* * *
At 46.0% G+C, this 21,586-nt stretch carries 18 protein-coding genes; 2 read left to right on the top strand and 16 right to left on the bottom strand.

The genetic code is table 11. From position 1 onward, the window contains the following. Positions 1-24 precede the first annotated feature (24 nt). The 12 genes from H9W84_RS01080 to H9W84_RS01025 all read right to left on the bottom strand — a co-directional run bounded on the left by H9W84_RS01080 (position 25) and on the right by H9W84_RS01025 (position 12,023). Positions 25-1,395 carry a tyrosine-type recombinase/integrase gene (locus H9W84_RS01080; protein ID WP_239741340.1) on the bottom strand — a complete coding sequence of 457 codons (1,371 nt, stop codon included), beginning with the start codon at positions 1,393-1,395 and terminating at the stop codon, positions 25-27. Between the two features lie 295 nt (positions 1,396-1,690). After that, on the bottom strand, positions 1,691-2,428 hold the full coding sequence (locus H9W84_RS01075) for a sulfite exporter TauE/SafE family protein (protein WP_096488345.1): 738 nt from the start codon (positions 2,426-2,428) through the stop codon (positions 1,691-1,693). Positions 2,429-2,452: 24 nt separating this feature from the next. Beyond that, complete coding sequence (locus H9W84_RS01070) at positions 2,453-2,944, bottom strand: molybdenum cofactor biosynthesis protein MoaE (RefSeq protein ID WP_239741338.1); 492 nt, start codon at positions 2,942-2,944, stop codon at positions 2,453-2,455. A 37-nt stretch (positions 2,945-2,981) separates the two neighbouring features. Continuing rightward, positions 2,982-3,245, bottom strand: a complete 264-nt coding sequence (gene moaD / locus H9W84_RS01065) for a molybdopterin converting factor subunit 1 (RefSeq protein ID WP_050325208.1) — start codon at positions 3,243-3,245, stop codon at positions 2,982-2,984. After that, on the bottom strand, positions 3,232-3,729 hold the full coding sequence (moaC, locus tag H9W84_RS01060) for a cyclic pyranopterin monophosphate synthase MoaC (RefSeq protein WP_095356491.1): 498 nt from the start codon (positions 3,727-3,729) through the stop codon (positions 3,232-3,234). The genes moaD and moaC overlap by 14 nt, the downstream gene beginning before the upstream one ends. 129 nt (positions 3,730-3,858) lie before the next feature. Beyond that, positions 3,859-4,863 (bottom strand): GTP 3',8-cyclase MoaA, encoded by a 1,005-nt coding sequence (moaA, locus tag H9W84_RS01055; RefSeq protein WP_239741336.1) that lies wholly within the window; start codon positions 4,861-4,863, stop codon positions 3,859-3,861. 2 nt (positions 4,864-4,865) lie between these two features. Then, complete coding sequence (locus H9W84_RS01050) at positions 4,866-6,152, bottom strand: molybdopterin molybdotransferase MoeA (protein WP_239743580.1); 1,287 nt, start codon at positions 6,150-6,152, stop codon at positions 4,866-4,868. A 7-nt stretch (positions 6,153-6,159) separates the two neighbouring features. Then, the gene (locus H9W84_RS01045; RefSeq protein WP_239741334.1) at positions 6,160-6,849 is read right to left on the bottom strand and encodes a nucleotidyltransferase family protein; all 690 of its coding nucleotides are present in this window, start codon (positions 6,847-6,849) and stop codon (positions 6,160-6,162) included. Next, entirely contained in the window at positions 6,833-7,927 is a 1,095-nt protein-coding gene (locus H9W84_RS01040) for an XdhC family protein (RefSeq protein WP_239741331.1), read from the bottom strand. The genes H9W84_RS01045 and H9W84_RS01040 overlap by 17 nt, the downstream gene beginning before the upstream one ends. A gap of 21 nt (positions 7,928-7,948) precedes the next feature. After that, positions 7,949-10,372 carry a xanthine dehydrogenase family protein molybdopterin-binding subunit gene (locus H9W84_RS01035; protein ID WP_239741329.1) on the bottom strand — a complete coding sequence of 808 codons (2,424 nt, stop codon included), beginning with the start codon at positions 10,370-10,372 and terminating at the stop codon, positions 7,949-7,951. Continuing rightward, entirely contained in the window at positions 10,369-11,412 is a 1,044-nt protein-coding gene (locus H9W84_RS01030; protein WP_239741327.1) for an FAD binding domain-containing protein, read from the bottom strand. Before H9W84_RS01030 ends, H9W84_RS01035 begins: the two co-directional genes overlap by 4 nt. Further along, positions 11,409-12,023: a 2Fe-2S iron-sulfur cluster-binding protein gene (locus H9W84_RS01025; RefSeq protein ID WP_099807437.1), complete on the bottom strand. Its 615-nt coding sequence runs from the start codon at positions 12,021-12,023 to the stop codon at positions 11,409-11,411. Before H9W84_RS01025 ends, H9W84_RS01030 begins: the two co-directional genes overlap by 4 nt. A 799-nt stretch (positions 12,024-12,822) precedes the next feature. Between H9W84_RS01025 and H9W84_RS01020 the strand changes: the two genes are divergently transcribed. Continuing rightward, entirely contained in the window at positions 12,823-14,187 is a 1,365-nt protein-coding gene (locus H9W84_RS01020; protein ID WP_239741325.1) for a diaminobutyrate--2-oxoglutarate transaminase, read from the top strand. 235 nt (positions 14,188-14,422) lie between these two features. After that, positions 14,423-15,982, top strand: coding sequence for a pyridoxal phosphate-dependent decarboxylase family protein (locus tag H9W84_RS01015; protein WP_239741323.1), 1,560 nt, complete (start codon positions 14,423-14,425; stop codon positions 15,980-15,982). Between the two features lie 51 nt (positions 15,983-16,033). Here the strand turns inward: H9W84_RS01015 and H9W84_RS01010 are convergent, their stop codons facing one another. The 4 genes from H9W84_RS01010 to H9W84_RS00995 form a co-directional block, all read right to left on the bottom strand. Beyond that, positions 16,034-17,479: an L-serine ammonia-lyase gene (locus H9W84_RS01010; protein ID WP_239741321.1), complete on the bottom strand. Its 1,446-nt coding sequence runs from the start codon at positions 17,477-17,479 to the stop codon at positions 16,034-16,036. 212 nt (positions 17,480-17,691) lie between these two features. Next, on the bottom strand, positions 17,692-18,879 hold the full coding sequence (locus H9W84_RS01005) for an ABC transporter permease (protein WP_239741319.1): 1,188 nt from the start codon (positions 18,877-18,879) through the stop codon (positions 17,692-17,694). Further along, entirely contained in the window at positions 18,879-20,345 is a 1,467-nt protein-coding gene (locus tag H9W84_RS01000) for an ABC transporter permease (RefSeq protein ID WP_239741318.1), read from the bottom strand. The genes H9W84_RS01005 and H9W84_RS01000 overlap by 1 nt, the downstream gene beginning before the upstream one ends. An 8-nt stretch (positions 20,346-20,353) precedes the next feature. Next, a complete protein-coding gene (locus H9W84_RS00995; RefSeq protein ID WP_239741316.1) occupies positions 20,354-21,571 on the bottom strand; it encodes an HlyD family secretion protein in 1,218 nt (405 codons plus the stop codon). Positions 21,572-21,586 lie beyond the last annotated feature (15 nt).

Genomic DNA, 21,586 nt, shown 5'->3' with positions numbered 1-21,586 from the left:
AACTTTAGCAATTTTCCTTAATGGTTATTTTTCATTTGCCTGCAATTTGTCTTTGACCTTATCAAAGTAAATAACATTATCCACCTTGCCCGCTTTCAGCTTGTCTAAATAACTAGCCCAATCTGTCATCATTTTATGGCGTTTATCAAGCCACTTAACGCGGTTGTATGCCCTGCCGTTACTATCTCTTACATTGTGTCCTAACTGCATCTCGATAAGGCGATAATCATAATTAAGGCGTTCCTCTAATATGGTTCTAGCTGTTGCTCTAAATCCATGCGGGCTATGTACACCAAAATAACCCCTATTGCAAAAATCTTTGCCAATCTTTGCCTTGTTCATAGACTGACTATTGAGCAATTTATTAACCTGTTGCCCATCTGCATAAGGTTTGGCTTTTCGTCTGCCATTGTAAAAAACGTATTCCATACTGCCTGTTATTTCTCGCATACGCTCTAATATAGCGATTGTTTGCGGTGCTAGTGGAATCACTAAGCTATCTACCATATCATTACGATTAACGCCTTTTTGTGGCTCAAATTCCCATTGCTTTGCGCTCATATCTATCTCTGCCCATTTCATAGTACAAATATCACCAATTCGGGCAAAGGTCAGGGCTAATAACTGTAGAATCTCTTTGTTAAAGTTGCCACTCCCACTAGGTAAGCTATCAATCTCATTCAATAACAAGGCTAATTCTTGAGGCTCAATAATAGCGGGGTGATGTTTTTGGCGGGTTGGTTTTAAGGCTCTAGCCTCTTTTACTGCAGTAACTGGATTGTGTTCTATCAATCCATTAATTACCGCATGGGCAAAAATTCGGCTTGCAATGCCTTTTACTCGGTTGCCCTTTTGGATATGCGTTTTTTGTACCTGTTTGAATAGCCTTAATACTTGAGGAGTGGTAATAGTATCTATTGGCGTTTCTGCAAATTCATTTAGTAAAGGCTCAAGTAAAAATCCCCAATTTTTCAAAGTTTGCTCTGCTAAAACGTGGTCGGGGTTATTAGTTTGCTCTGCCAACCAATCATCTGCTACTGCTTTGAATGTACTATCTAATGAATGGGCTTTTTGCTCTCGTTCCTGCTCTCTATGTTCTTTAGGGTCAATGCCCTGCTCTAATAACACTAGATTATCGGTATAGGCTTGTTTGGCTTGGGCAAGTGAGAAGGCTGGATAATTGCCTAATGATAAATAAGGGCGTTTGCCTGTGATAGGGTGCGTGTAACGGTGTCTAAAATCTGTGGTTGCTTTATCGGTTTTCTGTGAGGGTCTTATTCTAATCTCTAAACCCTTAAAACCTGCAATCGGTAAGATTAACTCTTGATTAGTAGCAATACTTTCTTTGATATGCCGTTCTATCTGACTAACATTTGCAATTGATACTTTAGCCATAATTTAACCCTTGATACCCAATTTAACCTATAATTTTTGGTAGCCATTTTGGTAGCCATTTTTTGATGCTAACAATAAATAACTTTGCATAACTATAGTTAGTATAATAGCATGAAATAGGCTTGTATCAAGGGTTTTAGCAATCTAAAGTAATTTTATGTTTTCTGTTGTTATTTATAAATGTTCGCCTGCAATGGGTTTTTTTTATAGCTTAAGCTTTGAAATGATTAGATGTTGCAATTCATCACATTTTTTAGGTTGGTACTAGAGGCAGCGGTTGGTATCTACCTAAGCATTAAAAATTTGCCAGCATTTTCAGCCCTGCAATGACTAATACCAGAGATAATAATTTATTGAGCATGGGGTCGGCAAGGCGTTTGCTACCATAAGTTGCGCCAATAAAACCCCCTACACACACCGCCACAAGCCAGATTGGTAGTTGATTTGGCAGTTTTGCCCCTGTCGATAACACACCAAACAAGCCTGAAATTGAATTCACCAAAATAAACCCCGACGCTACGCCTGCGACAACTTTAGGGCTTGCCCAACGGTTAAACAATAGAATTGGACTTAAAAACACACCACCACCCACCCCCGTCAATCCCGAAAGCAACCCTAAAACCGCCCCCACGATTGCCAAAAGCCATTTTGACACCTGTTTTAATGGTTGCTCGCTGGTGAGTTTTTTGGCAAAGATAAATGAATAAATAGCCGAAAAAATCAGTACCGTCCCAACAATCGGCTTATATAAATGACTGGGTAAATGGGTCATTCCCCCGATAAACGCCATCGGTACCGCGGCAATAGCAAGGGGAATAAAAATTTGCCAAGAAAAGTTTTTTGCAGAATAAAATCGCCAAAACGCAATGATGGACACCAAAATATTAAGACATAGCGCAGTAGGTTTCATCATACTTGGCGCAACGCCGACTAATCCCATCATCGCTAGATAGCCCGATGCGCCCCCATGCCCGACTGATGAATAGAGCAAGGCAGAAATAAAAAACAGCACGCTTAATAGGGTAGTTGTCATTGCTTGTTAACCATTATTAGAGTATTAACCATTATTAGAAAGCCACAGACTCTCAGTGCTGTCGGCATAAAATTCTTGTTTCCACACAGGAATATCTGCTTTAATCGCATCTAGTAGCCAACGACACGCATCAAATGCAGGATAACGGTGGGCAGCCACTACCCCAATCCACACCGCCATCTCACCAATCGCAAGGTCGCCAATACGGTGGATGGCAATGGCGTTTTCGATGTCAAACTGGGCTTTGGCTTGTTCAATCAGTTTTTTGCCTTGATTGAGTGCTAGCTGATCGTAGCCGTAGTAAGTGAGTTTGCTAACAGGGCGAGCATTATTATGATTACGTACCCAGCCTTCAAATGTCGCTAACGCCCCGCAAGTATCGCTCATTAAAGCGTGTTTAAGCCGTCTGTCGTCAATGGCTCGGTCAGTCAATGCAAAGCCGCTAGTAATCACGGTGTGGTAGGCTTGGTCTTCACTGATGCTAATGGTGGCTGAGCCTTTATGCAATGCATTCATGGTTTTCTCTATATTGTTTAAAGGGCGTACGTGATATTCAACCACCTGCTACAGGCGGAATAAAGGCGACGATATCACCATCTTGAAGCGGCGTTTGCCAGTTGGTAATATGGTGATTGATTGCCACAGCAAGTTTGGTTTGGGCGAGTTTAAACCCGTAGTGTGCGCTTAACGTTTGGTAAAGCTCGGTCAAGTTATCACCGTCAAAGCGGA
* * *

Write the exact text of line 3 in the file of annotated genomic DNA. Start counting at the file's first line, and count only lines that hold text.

Genomic DNA, 21,586 nt, shown 5'->3' with positions numbered 1-21,586 from the left: